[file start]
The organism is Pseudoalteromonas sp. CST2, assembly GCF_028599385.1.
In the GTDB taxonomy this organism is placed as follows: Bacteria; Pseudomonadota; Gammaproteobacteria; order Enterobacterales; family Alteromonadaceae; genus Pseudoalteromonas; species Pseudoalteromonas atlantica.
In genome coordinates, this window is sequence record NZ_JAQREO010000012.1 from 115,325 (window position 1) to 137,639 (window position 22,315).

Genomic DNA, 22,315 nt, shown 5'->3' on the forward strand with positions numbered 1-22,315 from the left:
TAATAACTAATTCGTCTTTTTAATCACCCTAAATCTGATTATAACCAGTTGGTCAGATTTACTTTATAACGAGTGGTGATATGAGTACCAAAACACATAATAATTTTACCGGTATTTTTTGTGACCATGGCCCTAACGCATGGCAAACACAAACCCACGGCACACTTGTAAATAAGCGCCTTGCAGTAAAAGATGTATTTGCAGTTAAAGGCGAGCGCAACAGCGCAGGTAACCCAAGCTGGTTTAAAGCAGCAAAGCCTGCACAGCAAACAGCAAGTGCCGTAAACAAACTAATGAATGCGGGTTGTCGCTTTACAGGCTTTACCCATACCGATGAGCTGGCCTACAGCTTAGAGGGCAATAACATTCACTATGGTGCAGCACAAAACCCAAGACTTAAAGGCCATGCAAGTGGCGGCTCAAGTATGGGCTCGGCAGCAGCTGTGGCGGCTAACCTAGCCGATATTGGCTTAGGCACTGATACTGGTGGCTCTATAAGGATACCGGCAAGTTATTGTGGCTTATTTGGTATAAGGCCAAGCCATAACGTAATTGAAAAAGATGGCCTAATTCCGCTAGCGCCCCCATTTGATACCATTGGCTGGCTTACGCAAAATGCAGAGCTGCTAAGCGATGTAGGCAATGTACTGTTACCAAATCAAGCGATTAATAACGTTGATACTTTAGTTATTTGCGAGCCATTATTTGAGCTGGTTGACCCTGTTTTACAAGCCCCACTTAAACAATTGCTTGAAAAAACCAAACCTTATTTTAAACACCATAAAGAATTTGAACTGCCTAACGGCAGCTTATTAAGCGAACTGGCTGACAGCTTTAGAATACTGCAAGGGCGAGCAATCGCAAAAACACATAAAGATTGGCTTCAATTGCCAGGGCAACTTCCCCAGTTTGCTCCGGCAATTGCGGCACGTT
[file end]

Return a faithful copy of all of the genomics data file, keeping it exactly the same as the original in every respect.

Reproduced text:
The organism is Pseudoalteromonas sp. CST2, assembly GCF_028599385.1.
In the GTDB taxonomy this organism is placed as follows: Bacteria; Pseudomonadota; Gammaproteobacteria; order Enterobacterales; family Alteromonadaceae; genus Pseudoalteromonas; species Pseudoalteromonas atlantica.
In genome coordinates, this window is sequence record NZ_JAQREO010000012.1 from 115,325 (window position 1) to 137,639 (window position 22,315).

Genomic DNA, 22,315 nt, shown 5'->3' on the forward strand with positions numbered 1-22,315 from the left:
TAATAACTAATTCGTCTTTTTAATCACCCTAAATCTGATTATAACCAGTTGGTCAGATTTACTTTATAACGAGTGGTGATATGAGTACCAAAACACATAATAATTTTACCGGTATTTTTTGTGACCATGGCCCTAACGCATGGCAAACACAAACCCACGGCACACTTGTAAATAAGCGCCTTGCAGTAAAAGATGTATTTGCAGTTAAAGGCGAGCGCAACAGCGCAGGTAACCCAAGCTGGTTTAAAGCAGCAAAGCCTGCACAGCAAACAGCAAGTGCCGTAAACAAACTAATGAATGCGGGTTGTCGCTTTACAGGCTTTACCCATACCGATGAGCTGGCCTACAGCTTAGAGGGCAATAACATTCACTATGGTGCAGCACAAAACCCAAGACTTAAAGGCCATGCAAGTGGCGGCTCAAGTATGGGCTCGGCAGCAGCTGTGGCGGCTAACCTAGCCGATATTGGCTTAGGCACTGATACTGGTGGCTCTATAAGGATACCGGCAAGTTATTGTGGCTTATTTGGTATAAGGCCAAGCCATAACGTAATTGAAAAAGATGGCCTAATTCCGCTAGCGCCCCCATTTGATACCATTGGCTGGCTTACGCAAAATGCAGAGCTGCTAAGCGATGTAGGCAATGTACTGTTACCAAATCAAGCGATTAATAACGTTGATACTTTAGTTATTTGCGAGCCATTATTTGAGCTGGTTGACCCTGTTTTACAAGCCCCACTTAAACAATTGCTTGAAAAAACCAAACCTTATTTTAAACACCATAAAGAATTTGAACTGCCTAACGGCAGCTTATTAAGCGAACTGGCTGACAGCTTTAGAATACTGCAAGGGCGAGCAATCGCAAAAACACATAAAGATTGGCTTCAATTGCCAGGGCAACTTCCCCAGTTTGCTCCGGCAATTGCGGCACGTT